Horses used to hunt buffalo were called Buffalo Chasers. These horses were so well trained that they not only watched the buffalo to avoid collision but also kept a sharp lookout for holes and bad footing on the prairie. A horse was trained for the chase by riding him alongside of and into herds of running horses, and by rubbing him with buffalo robes to accustom him to the smell of the animals. Race horses also had great value in Indian society. A winning race horse was a prized possession and great care was taken to keep these horses safe from raiding tribes and competitors.
Before leaving, I admired the paintings at the North Dakota Cowboy Hall of Fame.
After venturing back into the park and visiting the Painted Canyon Nature Trail, I returned to Medora to have dinner at the Little Missouri Saloon. I had a Polish waitress again who told me she and her friends were participating in some kind of work program. I had Fish & Chips and Pinot Grigio.
Then I strolled around the town of Medora. Some of the pictures I took the next morning on my way out of town.
*Sunday, September 15, 2019*
Looks cool would love to go
The West is certainly a different culture from what I’m used to on the East coast. 😊
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Makes me want to sing ‘take me back to the Black Hills, the Black Hills of Dakota’ 🙂 🙂 You put so much effort in, Cathy. Hope you’re enjoying your current trip.
Haha, I don’t know that song, Jo. I’m impressed. So far my trip is good, but the first 3 days were just driving. Yesterday was the first day of exploring. 😊
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Who knew there was so much to learn about cowboys. What a fascinating museum to visit.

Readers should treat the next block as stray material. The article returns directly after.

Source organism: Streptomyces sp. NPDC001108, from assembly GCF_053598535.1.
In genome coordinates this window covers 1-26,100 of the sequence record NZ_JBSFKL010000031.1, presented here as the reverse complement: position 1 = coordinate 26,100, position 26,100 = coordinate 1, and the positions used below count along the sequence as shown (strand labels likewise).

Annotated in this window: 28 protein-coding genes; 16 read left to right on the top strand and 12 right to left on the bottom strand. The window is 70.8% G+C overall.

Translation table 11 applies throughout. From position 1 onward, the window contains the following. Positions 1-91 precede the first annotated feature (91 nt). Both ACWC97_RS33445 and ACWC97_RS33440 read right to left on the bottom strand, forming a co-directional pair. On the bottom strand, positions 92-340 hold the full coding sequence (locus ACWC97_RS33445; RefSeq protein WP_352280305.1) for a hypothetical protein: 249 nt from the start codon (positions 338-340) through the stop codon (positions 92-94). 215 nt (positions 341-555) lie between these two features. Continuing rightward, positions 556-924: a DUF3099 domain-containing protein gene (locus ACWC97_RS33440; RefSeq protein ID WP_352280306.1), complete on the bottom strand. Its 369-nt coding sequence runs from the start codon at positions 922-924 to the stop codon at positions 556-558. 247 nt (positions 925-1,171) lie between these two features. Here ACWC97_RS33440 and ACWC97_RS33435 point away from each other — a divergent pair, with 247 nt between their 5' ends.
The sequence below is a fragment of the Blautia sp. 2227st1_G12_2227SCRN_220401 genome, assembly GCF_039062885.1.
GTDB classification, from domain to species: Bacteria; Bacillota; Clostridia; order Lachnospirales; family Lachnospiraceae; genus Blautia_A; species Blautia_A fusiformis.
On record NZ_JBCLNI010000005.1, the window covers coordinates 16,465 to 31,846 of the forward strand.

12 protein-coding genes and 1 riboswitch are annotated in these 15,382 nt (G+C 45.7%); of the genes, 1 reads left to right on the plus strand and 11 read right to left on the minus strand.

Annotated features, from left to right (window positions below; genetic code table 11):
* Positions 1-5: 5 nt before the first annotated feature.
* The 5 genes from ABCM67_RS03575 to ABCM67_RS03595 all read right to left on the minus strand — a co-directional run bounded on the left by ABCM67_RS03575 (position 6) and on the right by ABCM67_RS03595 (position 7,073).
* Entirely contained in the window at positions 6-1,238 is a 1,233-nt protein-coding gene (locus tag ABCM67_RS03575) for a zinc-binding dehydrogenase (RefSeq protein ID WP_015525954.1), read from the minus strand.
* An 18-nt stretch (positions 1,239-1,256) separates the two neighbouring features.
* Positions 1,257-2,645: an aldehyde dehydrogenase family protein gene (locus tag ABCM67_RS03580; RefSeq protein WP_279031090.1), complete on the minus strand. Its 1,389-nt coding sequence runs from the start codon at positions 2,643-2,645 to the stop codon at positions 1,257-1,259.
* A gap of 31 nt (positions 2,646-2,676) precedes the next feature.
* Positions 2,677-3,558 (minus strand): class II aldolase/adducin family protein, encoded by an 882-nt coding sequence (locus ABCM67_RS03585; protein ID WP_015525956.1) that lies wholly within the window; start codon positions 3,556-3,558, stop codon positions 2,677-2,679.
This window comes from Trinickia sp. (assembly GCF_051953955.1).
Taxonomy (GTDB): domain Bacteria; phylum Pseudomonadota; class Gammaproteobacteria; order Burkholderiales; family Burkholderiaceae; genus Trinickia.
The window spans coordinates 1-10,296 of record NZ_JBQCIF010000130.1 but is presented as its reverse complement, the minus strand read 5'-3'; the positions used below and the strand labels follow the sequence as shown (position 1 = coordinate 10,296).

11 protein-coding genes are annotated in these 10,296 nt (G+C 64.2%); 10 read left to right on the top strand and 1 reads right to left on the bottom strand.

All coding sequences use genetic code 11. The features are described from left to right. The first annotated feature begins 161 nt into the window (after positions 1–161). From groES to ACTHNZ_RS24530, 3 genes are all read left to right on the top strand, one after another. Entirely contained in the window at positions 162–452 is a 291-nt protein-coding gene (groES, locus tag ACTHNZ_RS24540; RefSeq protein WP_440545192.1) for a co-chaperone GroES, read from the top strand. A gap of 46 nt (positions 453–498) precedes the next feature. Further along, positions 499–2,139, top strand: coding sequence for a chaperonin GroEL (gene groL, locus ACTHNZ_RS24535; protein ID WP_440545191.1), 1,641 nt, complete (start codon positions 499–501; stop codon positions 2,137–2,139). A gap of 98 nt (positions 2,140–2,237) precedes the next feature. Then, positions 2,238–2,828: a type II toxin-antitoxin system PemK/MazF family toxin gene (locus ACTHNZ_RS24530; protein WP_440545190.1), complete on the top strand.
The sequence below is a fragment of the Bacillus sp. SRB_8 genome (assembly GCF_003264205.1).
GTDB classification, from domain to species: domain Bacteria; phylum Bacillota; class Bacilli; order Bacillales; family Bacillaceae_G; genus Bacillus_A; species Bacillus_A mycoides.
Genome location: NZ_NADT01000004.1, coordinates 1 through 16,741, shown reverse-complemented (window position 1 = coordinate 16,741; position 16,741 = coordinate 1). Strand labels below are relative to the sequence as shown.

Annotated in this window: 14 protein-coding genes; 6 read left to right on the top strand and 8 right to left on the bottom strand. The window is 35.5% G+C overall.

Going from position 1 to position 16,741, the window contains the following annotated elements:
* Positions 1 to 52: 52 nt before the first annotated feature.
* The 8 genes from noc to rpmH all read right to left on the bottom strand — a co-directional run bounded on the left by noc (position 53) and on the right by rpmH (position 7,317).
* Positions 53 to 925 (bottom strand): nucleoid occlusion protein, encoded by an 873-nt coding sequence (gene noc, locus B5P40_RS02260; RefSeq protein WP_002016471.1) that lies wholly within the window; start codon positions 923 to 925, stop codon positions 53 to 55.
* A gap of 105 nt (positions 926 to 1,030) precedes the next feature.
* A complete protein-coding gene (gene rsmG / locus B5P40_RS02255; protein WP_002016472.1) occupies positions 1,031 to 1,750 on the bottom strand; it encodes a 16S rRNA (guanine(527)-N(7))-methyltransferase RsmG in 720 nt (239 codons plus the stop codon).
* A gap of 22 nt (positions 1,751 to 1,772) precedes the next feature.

I didn’t know there was so much to learn about them myself, Carol. It was an informative museum. 😍
I remember a museum, somewhere in Utah I think, with a large display of barbed wire which I thought eccentric but strangely fascinating! Like Jo, I’m thinking of The Black Hills of Dakota – you mean you’ve never seen Calamity Jane?
I don’t think I’ve ever seen Calamity Jane. Or if I have, I don’t remember! Interesting how something as seemingly uninteresting as barbed wire can be made interesting!
I think you’d remember! It was the sort of thing we’d watch on tv on a Sunday afternoon when I was a child. It also went through a phase of popularity as a sing-along in cinemas. I never went to any screenings, but we did go to a restaurant in Glasgow with a singing waitress and she always finished with a rousing version of Deadwood Stage (whip crack away, whip crack away, whip crack AWAY)! People used to dress up. Even i once borrowed a stetson.
That’s hilarious! No, I missed out on all of that. What a deprived childhood I had!
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I’m trying to catch up after having been absent from the site for a few days so forgive me if I can’t comment on your other pieces. I loved this, as I love all your posts, and the photographs are amazing.
Thanks so much, Mari. And I apologize for my late response. I’m currently traveling; we spent two weeks in Utah and now I’ll be in Arizona and then driving home over the next two weeks. Most of my current posts have been scheduled ahead. I can’t keep up myself!